I don't think I've mentioned this already on the blog but my story narrative grammar sucks!  Wait, I did write about the grammar rules for dialog.  Well, that was just one example.  Having been a blogger for nearly ten years, I felt that my writing skills were better than they are.  Also, I hadn't realized how many times I would write 'teh' in a day.

5:10 PM, 2100 words today.  Still spinning my wheels a little. I need to fit in a lot more excitement than currently exists.

Oh, and the carving went well although the time was short.  The legs are looking good although I still don't have a feel for the head or body- the body especially feels too square.

Neat links - maybe needed to encourage Nano people struggling to finish.

Be friends with failure - a lesson I've heard countless times but still be to be reminded of every few, ...months? ...hours?
Mother and daughter work together on paintings.  I'm seeing a lot of beaver tails so perhaps this is a Canadian duo.  The above link is an article about the collaboration.  Here is the duo's blog.

Scott Adams considers how to manage creativity:
Find the Dilbert's explanation for his creativity crisis here.

Wednesday, November 20, 2013

November 20 productivity report

Today's goals (written 11:00am):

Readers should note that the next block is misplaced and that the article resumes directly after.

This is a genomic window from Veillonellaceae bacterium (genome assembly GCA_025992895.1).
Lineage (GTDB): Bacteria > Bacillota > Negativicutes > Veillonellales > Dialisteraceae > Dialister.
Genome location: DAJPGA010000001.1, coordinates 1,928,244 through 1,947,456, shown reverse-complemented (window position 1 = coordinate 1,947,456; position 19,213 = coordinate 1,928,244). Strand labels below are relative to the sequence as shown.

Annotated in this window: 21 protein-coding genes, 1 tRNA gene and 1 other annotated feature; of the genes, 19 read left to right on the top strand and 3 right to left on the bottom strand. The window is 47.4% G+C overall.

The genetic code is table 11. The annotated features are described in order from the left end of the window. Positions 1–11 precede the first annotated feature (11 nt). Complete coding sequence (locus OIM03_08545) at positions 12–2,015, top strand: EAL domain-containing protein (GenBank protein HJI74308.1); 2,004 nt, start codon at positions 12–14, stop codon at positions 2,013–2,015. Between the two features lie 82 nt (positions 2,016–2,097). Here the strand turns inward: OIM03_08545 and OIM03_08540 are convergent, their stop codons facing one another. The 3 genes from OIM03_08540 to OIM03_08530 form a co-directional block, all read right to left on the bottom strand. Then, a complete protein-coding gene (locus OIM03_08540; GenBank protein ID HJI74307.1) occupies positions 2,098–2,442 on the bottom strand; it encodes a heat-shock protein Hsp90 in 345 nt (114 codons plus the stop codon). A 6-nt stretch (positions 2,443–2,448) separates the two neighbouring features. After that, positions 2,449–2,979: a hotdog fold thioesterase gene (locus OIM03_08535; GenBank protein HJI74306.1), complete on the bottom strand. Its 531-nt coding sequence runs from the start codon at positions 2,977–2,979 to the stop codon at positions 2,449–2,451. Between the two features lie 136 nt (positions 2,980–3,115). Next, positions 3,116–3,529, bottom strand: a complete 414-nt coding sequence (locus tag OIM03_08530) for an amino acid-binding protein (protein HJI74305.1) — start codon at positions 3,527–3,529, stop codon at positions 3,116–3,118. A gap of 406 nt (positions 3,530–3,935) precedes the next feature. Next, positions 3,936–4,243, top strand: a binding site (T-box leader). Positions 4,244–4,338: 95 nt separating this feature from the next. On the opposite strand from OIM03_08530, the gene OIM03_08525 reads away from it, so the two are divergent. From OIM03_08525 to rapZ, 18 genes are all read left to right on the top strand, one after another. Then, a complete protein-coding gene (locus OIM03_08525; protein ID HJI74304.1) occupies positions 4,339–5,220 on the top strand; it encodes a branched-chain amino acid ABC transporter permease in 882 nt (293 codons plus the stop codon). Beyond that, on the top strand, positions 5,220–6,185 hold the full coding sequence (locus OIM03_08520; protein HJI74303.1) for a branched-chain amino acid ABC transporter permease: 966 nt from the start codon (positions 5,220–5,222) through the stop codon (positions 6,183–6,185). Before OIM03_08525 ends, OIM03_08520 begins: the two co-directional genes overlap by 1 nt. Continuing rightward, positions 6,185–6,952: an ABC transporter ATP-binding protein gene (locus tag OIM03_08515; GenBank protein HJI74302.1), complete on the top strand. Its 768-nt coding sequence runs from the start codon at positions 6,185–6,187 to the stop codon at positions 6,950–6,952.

One hour of woodcarving - this might be a challenge because, at home, I carve in the garage which is not heated.
2100 words for InNoWriMo
Five PM, I am now at 2,200 words for the day.  I am concerned that I worked on three points in the story and in two points, I mostly wrote about relationships and the connections my characters have.  In the third, I advanced the plot, but again, not as much as I want.  There are several points coming up were I need more tension, excitement and creativity and I am mostly nibbling around the edges, preparing the field for violence and excitement, but not what that will actually entail.  A group of young psychics, only partially trained but free of ancient preconceptions and biases and beliefs need to defeat a larger group of well-trained but set in their ways psychopathic psychics.  I wonder how they will do that.